Background and scope

In 2017, the European Commission highlighted concerns that syndicated lending “exhibits close cooperation between market participants in opaque or in-transparent settings… which are particularly vulnerable to anticompetitive conduct”, and referred to the possibility of engaging in a study on potential competition law issues in this area.

The European Commission then engaged external consultants to prepare the Report. The Report is based on a study of syndicated lending for leveraged buyouts (LBOs) and project finance (PF) including infrastructure finance (INFRA), in France, Germany, the Netherlands, Poland, Spain and the United Kingdom. The intention of the Report is not to establish specific cases of competition law infringements, but to rather assess whether market features and processes in each segment are more or less conducive to potential competition law problems. The Report is wide-ranging and proposes not only safeguards to address key risks to competition but also non-competition-related measures to increase efficiency, for example, the adoption of technologies such as smart contracting and blockchain.

Risks

The Report identifies the following main risks to competition, observed throughout the lifecycle of a syndicated loan transaction:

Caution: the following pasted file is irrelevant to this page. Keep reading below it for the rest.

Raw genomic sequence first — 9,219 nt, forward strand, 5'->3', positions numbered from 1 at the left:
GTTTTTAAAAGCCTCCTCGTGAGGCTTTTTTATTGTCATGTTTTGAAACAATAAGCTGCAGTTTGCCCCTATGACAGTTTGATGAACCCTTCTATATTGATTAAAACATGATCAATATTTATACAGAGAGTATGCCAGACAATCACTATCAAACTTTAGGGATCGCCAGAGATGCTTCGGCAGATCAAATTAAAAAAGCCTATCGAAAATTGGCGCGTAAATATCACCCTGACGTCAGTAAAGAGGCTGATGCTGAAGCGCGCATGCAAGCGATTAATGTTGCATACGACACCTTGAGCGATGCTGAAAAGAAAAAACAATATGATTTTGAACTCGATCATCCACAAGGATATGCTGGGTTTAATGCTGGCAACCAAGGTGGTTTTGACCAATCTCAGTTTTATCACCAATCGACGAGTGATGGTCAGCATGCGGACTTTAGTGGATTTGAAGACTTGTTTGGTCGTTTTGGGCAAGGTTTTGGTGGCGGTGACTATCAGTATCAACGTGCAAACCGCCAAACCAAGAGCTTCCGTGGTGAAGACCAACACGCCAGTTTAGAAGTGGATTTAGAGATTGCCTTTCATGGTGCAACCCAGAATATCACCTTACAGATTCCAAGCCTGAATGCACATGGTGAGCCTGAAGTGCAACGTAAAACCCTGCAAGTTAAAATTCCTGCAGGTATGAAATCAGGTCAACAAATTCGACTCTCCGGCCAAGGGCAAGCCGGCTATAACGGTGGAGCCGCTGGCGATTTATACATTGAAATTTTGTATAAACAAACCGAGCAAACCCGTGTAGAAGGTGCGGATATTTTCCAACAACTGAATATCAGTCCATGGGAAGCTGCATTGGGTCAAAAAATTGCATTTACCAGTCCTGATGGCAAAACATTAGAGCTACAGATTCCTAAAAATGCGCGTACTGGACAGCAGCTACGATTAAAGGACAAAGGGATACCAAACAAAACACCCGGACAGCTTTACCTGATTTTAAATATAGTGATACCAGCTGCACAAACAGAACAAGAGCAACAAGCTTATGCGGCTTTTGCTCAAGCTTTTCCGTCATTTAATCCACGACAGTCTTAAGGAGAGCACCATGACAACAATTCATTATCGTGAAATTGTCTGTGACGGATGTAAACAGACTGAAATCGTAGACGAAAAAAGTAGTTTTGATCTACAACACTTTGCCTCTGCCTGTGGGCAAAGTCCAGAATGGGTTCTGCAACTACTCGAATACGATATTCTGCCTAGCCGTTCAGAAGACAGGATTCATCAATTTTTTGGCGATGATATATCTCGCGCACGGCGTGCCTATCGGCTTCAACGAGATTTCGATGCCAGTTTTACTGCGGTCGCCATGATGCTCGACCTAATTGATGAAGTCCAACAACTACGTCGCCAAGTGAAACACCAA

• Market soundings: A risk of collusion may arise from mandated lead arrangers (MLAs) crossing the boundary between generic and deal-specific market soundings, and also from communication to origination desks of information about specific lenders' appetite (even if obtained in the context of generic soundings). In addition, soundings between MLAs (whether specific or generic) may facilitate collusive action and increase the collective bargaining power of lenders. The Report identifies interactions in the PF/INFRA segment giving rise to a higher degree of risk than the LBO segment as PF/INFRA markets tend to be more heterogeneous than LBO ones, requiring more specialist knowledge of certain types of risks and therefore potentially more concentrated markets.
  • Non-Disclosure Agreements: The Report highlights the lack of reliable ways to enforce restrictions in NDAs on information sharing in practice.
  • Single MLA (who may also act as advisor): The Report notes that information sharing among lenders through a sole MLA may lead to coordination on price or terms to the detriment of the borrower. Where the sole MLA is difficult to replace, for example, because it also has a role as an advisor to the borrower or sponsor, this risk is exacerbated.